Google Earth is a great tool for a wide variety of use cases. Whether you’re a teacher taking your students on virtual tours around the world or you simply want to explore the earth from the comfort of your living room, Google Earth’s web and mobile platforms offer powerful features such as Street View, knowledge cards, distance measurements and more. Users can create, import and export projects using Google Drive as well as KML file types. As robust as these versions of Google Earth have become, there are many users that rely heavily on the advanced features that come with Google Earth Pro for Desktop.
In addition to the above features, the desktop version of Google Earth includes a variety of addons like a movie-making mode that gives you the ability to create “fly-by” videos as you navigate around the Earth environment. Other features include GPS and a fun little built-in flight simulator that lets you pilot an F-16 or SR22. Now, thanks to Linux apps, the full Google Earth Pro experience can be had on Chrome OS. While most users can likely get by with the web-based version, some may need the full functionality of the desktop version and installing it on a Linux-enabled Chromebook is a snap.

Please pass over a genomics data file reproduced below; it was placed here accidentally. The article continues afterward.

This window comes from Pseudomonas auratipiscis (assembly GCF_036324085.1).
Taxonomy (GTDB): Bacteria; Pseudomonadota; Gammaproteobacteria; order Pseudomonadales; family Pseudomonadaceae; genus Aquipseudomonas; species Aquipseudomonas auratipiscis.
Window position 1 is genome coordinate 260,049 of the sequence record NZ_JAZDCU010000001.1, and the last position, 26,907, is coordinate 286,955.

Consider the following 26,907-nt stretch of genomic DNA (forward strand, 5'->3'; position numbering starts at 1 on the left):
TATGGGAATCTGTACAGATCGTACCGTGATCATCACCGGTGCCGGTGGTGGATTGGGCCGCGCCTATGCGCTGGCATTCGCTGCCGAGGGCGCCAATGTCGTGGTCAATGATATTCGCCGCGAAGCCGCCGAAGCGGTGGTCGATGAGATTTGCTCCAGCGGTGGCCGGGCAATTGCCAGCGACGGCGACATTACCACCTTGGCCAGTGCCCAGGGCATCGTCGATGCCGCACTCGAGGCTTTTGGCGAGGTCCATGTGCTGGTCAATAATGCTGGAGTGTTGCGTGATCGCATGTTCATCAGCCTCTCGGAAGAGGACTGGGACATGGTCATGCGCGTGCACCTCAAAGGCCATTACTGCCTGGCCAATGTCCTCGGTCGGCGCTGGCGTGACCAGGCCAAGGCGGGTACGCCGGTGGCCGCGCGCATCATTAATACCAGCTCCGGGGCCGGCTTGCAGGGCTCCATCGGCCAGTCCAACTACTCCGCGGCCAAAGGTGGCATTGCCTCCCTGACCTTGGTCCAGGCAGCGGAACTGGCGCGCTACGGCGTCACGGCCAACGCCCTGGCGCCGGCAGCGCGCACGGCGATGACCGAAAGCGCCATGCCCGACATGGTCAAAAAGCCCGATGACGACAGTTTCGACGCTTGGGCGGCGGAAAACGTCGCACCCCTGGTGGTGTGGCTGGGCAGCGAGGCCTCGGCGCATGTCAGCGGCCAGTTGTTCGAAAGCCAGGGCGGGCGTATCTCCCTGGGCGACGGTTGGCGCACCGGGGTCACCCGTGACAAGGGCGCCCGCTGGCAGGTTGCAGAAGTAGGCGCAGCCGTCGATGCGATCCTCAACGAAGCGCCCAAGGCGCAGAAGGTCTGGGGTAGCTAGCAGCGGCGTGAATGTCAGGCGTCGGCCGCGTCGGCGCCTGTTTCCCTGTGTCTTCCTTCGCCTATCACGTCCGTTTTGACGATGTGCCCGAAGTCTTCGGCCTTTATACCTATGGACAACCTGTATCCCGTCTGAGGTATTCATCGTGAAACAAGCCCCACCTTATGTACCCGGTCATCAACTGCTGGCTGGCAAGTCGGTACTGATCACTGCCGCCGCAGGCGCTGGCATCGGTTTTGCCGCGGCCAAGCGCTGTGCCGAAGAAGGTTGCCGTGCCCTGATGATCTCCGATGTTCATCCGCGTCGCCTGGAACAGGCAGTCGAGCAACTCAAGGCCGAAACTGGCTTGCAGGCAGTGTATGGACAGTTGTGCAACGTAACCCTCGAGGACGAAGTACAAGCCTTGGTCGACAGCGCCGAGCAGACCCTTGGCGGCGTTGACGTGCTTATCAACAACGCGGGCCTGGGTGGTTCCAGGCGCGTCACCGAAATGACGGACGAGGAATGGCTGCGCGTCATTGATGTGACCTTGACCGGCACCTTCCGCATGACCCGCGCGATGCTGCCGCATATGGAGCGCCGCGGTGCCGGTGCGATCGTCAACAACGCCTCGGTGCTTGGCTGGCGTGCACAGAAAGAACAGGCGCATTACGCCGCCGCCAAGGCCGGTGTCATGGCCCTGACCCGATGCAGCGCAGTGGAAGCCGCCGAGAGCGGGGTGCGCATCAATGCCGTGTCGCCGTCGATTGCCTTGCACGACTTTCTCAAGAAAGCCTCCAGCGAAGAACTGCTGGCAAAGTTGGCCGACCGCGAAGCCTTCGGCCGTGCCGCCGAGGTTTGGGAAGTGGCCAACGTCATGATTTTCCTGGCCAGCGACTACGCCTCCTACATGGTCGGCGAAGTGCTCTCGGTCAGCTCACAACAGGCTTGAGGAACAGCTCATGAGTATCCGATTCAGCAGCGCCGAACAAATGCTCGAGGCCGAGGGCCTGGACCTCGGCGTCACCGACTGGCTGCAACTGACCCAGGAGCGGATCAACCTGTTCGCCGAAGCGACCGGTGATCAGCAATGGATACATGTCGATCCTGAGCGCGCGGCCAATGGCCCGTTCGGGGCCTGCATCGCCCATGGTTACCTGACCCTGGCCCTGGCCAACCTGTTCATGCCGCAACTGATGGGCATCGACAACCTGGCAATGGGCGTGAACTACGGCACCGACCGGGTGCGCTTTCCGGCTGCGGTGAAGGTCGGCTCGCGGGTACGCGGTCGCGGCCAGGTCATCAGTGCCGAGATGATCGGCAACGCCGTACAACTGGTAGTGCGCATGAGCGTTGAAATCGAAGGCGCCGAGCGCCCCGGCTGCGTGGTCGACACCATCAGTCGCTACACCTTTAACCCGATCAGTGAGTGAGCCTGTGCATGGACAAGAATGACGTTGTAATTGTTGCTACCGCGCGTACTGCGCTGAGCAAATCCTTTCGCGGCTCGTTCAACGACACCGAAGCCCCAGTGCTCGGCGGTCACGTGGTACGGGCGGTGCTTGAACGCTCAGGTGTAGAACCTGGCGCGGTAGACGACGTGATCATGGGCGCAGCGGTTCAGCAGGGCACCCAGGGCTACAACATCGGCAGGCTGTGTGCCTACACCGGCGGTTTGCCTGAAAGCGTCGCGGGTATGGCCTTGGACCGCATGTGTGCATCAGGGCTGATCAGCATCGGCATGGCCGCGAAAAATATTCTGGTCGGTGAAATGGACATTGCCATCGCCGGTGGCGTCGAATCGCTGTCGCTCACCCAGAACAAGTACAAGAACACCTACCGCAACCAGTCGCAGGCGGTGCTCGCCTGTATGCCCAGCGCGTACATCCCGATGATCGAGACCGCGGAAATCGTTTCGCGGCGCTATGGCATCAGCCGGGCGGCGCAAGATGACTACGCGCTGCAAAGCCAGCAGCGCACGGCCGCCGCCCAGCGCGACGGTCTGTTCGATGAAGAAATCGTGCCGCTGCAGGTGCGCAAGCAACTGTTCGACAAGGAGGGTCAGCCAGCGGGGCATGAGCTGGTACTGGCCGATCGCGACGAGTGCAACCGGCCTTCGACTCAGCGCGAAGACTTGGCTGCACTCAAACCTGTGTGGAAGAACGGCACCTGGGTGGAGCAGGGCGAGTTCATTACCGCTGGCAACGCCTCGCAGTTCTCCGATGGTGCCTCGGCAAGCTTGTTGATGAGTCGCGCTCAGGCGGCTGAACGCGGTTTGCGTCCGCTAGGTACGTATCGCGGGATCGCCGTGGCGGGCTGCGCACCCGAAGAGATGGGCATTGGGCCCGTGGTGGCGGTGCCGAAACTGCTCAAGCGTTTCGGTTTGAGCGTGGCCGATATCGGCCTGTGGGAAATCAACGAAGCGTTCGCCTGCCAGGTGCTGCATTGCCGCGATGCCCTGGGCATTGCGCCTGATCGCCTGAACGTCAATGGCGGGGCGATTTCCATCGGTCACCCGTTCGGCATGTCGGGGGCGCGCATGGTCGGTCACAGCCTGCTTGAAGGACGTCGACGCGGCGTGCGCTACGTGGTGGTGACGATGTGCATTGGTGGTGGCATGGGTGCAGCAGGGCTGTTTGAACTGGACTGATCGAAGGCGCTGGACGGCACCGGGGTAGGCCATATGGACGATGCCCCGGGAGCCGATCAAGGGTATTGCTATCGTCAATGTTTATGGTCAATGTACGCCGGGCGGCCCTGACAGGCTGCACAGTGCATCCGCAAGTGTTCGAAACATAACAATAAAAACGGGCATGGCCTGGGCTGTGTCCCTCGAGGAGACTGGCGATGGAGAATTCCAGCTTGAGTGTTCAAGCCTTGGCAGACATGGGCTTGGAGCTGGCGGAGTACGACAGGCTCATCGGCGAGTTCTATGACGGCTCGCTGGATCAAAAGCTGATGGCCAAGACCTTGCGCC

To install Google Earth Pro on your Chromebook, you will first need to make sure you have a device that supports Linux apps via the Crostini project. You can find a detailed list of supported platforms on the Crostini developer page here. If you are unsure of your Chrome OS device’s code name, you can find that list here. If you’re Chromebook is up to date and it supports Linux apps, you will find Linux(Beta) in the settings menu directly beneath the Apps tab. Next, you will need to enable Linux apps and update the container on your device. You can find these steps in the Command Line article here.
Now you’re ready to install Google Earth Pro. Head over to the Google Earth downloads page and grab the 64-bit .deb file for Linux. Open your Downloads folder from the Files App and double-click the Google Earth .deb file and wait for the installation to finish. Now, you should find the Google Earth app icon in your launcher. The application runs well enough on Chrome OS to use in place of a Windows or macOS device but you may notice the UI being a little finicky here and there. Still, this is a great example of a Linux application that can find some real use on Chrome OS in a variety of venues.